Garr Reynolds, author of the book Presentation Zen, gave the only remote presentation at the 2008 PowerPoint Live User Conference. He was part of the keynote and discussed giving professional presentations. Garr couldn’t take the time out of his teaching schedule to travel to San Diego so he suggested a virtual presentation. The conference organizers agreed, but they were apprehensive: “I was pretty nervous about it. [The organizers] were very nervous about it.”
Garr was the only virtual presenter that year and the organizers did a special setup for him. They set up an auditorium with two large screens and seating for 100 people. The screen on the left showed Garr’s face with audio from Skype. The screen on the right was for his slides. Garr sent his slides to the person running the projector ahead of time to avoid technical difficulties. He wasn’t driving the presentation.
The organizers also set up a camera in the room. They turned it so Garr could see some of the audience and a portion of the screen with his slides. It let him connect with the room and make sure he was on the correct slide.
To make his presentation work Garr shifted away from his normal fast-paced style with many slide changes. Garr’s typical slides often contain just one word and having to say “next slide” every 15 seconds would have been unmanageable.
His first step for this remote presentation was to cut out or combine many of his slides. He made most of them a little more engaging than usual, but he still kept a fast pace. “One slide wasn’t up there for more than 30 seconds or a minute at the most.”
Garr also changed his speaking style. “It wasn’t my normal performance.” He made his presentation “very, very conversational. More of a show-and-tell kind of thing.” He engaged even more with his audience than usual and talked more about specific images and slides. “More like Uncle Louie comes over and shows you photos of the Grand Canyon… In a fun way.”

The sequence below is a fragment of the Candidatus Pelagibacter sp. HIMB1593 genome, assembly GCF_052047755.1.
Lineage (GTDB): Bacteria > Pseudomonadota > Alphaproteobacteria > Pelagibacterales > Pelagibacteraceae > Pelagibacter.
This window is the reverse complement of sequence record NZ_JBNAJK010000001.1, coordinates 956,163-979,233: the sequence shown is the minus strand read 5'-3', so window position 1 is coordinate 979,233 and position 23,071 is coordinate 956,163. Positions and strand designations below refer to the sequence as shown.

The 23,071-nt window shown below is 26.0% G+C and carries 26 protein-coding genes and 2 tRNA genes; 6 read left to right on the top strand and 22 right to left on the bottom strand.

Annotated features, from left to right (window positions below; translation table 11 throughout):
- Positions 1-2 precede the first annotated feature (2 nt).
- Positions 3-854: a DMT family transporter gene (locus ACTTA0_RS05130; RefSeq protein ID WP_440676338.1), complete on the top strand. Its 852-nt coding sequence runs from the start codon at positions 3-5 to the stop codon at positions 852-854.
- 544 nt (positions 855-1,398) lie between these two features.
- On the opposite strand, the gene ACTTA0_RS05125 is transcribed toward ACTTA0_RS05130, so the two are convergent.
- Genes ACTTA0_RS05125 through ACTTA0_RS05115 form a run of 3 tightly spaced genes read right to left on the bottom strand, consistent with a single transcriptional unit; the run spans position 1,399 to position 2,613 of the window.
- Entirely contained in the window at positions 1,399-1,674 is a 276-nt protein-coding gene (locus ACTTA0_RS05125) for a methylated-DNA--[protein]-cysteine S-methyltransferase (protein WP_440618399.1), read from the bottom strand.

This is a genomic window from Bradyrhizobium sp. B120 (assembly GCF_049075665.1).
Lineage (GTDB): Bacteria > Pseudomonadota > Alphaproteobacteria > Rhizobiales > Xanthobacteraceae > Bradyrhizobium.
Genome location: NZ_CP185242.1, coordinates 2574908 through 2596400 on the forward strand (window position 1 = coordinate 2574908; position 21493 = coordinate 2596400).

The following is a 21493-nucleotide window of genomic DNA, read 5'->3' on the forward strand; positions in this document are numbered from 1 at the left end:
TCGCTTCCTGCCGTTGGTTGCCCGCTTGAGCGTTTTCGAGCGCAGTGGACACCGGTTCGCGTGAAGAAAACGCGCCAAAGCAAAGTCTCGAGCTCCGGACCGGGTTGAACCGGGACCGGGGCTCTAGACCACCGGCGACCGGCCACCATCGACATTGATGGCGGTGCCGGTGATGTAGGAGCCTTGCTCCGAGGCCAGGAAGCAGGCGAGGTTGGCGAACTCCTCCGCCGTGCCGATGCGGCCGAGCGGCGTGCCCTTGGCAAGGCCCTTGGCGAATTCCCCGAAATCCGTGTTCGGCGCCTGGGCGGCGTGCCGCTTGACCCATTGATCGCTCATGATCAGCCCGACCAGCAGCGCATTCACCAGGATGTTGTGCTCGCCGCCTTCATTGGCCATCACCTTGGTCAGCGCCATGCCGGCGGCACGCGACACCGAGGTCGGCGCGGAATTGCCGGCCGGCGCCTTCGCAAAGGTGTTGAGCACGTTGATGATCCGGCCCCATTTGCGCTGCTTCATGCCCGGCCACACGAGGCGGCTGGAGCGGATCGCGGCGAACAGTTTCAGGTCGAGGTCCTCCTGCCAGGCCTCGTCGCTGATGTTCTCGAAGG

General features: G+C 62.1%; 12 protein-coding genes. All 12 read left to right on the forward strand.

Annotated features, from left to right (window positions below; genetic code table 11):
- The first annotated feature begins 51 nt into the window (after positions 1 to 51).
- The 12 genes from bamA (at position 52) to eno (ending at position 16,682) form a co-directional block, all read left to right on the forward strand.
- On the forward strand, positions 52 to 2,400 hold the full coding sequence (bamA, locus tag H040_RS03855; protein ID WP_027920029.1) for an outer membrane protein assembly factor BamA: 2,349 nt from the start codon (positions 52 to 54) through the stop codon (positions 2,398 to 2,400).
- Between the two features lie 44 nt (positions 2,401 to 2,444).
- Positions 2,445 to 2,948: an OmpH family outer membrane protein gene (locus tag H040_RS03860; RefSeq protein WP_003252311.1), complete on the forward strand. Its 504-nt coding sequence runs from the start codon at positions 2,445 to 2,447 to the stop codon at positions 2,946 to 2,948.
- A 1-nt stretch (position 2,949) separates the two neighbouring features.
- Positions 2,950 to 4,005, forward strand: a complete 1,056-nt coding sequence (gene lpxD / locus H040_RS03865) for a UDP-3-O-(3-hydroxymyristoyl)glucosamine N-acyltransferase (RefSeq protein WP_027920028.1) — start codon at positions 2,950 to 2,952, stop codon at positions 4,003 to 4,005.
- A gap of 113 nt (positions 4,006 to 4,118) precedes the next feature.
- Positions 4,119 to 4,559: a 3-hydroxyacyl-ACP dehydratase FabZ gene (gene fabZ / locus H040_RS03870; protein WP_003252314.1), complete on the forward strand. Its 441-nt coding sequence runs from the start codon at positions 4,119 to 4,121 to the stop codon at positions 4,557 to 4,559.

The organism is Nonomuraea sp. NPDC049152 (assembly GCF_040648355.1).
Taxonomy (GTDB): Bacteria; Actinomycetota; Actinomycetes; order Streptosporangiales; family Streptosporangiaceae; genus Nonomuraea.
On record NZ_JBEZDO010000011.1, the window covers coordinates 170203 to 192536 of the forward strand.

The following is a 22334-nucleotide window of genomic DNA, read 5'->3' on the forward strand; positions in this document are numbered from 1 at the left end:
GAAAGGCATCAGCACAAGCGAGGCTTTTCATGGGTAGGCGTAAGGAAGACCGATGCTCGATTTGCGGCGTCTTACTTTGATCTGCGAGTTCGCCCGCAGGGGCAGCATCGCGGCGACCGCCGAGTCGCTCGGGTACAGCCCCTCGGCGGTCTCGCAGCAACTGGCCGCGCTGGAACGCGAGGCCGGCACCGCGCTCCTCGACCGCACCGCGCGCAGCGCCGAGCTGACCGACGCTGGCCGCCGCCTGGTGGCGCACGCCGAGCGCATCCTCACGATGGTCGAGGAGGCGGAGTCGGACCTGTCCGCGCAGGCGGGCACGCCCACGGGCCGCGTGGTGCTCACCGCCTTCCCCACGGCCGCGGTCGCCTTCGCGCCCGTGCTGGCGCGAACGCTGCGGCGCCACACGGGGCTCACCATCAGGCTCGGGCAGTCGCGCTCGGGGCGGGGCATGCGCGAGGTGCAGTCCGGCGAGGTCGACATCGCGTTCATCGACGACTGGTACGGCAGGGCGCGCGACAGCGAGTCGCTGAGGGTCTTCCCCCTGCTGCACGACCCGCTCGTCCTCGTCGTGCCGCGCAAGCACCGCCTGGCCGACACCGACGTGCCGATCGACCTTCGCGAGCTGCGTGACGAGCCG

Garr was worried about giving a remote presentation, but he reports, “it actually was OK. It is sort of Zen in a way. It’s not fancy, it’s not slick, but it worked.” Garr’s presentation got rave reviews. He attracted more people than there were seats and his audience rated his presentation as one of the best in the conference.
“Why was it successful? It was not so much the content, it was because of the emotions of it. [The audience] enjoyed it. It was fun, and it kept their attention for 45 minutes.”
Garr Reynolds made presenting remotely work for him. He changed his style and used the medium to his advantage. He had good slides and a good delivery. Most of all he connected with his audience, even though he was on the other side of the world. The experience left presentation expect Garr Reynolds convinced that “presenting remotely works.”
“I didn’t feel like I missed anything. In fact, I probably had more of an impact because it was different. It was the only remote presentation.”
Garr’s presentation at PowerPoint live succeeded because:
- He could see the audience.
- The audience could see him.
- His face was large enough to see emotions.
- His slides had more information and stayed up longer.
- He changed his speaking style to be more engaging.